I am looking at it from across the road in Erica Reserve. The Reserve is a continuation of the restored natural habitat we visited yesterday. It includes a playground and picnic tables and room to run and jump and squeal, none of which we did because it was such a languid afternoon.
And we let the warm breeze float over and around us and rustle off over the stream and through the trees.We sat on the park bench and wondered if we could hear the grass grow. But we couldn’t. We listened so very closely and carefully yet our ears were too dull to catch a single sound.
At the end, or may be it is the beginning, of the Erica Reserve pathway there is a bridge across the stream and some wetland ponds. To the right of the water pools is a retirement home, or village as the owners like to call such places. It looked very tranquil in its restored wetland setting. Thinking of all the work and repairs awaiting at home, I was almost tempted to knock on the door and ask “May I come in?”But, then, I remembered the elderly gentlemen we talked to, yesterday, on the pathway across the road on the other side of the bus shelter. He lived in another retirement village close by. He said “It’s a fine place. It’s really the best place for me but, you know, it’s not like home.”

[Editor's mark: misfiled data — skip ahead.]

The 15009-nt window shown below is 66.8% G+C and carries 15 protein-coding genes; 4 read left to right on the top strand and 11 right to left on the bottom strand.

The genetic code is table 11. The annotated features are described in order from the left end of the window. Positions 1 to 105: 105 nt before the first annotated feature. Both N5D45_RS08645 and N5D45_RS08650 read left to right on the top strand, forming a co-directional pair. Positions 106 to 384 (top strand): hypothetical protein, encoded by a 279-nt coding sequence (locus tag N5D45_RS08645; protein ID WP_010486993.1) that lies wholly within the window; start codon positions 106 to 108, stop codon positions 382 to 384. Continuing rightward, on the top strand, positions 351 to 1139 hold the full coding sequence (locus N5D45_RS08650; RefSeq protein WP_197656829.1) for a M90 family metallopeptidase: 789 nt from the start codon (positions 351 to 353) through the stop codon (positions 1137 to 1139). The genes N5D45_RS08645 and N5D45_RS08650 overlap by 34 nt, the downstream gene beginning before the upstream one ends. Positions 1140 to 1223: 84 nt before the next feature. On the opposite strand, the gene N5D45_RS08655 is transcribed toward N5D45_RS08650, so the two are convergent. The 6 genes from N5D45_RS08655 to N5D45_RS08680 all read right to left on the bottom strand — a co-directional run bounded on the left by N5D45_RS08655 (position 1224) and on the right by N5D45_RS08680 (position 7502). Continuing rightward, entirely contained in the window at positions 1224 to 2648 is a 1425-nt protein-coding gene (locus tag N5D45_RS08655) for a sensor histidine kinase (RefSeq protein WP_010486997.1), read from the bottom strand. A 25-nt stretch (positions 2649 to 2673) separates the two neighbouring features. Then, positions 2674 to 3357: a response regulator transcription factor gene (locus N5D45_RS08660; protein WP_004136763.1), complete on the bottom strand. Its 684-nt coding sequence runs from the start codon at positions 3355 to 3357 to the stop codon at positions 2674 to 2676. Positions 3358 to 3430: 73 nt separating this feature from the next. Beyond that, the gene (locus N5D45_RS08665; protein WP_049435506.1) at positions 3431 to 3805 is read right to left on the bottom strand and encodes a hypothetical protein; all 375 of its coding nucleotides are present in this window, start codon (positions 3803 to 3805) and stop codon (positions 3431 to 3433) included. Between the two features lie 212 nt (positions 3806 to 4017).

So we stretched and eased ourselves slowly off the park bench and went home for a fine supper of chicken, followed by apple sponge pudding.